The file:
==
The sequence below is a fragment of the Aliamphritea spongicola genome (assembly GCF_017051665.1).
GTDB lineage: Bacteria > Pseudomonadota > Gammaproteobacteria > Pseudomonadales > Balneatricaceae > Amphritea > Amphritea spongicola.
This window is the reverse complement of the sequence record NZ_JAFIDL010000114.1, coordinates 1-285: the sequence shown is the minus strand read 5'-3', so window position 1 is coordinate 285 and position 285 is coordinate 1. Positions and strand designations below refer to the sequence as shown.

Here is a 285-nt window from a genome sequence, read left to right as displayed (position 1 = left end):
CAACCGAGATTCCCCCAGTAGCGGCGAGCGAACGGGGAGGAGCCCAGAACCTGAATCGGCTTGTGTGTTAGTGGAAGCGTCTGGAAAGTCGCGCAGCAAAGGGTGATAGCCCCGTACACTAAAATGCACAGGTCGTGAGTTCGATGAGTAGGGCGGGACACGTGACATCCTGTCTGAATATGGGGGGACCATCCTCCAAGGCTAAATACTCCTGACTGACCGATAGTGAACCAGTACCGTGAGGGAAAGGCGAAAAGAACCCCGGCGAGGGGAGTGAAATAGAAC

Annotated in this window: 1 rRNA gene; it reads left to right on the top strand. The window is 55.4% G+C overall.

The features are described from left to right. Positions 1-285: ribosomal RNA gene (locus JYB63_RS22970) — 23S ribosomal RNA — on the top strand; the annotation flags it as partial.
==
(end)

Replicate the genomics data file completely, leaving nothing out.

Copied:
The sequence below is a fragment of the Aliamphritea spongicola genome (assembly GCF_017051665.1).
GTDB lineage: Bacteria > Pseudomonadota > Gammaproteobacteria > Pseudomonadales > Balneatricaceae > Amphritea > Amphritea spongicola.
This window is the reverse complement of the sequence record NZ_JAFIDL010000114.1, coordinates 1-285: the sequence shown is the minus strand read 5'-3', so window position 1 is coordinate 285 and position 285 is coordinate 1. Positions and strand designations below refer to the sequence as shown.

Here is a 285-nt window from a genome sequence, read left to right as displayed (position 1 = left end):
CAACCGAGATTCCCCCAGTAGCGGCGAGCGAACGGGGAGGAGCCCAGAACCTGAATCGGCTTGTGTGTTAGTGGAAGCGTCTGGAAAGTCGCGCAGCAAAGGGTGATAGCCCCGTACACTAAAATGCACAGGTCGTGAGTTCGATGAGTAGGGCGGGACACGTGACATCCTGTCTGAATATGGGGGGACCATCCTCCAAGGCTAAATACTCCTGACTGACCGATAGTGAACCAGTACCGTGAGGGAAAGGCGAAAAGAACCCCGGCGAGGGGAGTGAAATAGAAC

Annotated in this window: 1 rRNA gene; it reads left to right on the top strand. The window is 55.4% G+C overall.

The features are described from left to right. Positions 1-285: ribosomal RNA gene (locus JYB63_RS22970) — 23S ribosomal RNA — on the top strand; the annotation flags it as partial.